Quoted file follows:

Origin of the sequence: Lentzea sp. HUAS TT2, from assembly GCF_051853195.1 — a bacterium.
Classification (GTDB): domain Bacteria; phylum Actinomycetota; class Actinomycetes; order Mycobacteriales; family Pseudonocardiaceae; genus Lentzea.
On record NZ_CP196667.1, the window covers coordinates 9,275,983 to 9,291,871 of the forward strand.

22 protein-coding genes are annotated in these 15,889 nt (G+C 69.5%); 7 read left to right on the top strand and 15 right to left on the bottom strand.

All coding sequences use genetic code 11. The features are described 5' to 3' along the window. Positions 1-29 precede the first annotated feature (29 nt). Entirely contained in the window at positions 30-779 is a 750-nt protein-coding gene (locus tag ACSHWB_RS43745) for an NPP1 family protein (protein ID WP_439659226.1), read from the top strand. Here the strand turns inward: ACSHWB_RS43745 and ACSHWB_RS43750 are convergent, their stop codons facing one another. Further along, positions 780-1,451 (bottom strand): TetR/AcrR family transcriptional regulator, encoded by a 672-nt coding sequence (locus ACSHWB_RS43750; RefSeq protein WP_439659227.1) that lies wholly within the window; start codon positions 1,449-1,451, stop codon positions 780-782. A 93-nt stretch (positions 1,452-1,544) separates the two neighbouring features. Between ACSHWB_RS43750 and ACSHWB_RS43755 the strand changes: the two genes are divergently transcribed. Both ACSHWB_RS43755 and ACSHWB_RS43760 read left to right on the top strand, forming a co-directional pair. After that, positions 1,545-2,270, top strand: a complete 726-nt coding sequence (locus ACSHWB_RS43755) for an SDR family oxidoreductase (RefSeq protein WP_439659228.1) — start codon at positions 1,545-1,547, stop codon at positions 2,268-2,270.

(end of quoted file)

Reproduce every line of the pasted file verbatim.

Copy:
Origin of the sequence: Lentzea sp. HUAS TT2, from assembly GCF_051853195.1 — a bacterium.
Classification (GTDB): domain Bacteria; phylum Actinomycetota; class Actinomycetes; order Mycobacteriales; family Pseudonocardiaceae; genus Lentzea.
On record NZ_CP196667.1, the window covers coordinates 9,275,983 to 9,291,871 of the forward strand.

22 protein-coding genes are annotated in these 15,889 nt (G+C 69.5%); 7 read left to right on the top strand and 15 right to left on the bottom strand.

All coding sequences use genetic code 11. The features are described 5' to 3' along the window. Positions 1-29 precede the first annotated feature (29 nt). Entirely contained in the window at positions 30-779 is a 750-nt protein-coding gene (locus tag ACSHWB_RS43745) for an NPP1 family protein (protein ID WP_439659226.1), read from the top strand. Here the strand turns inward: ACSHWB_RS43745 and ACSHWB_RS43750 are convergent, their stop codons facing one another. Further along, positions 780-1,451 (bottom strand): TetR/AcrR family transcriptional regulator, encoded by a 672-nt coding sequence (locus ACSHWB_RS43750; RefSeq protein WP_439659227.1) that lies wholly within the window; start codon positions 1,449-1,451, stop codon positions 780-782. A 93-nt stretch (positions 1,452-1,544) separates the two neighbouring features. Between ACSHWB_RS43750 and ACSHWB_RS43755 the strand changes: the two genes are divergently transcribed. Both ACSHWB_RS43755 and ACSHWB_RS43760 read left to right on the top strand, forming a co-directional pair. After that, positions 1,545-2,270, top strand: a complete 726-nt coding sequence (locus ACSHWB_RS43755) for an SDR family oxidoreductase (RefSeq protein WP_439659228.1) — start codon at positions 1,545-1,547, stop codon at positions 2,268-2,270.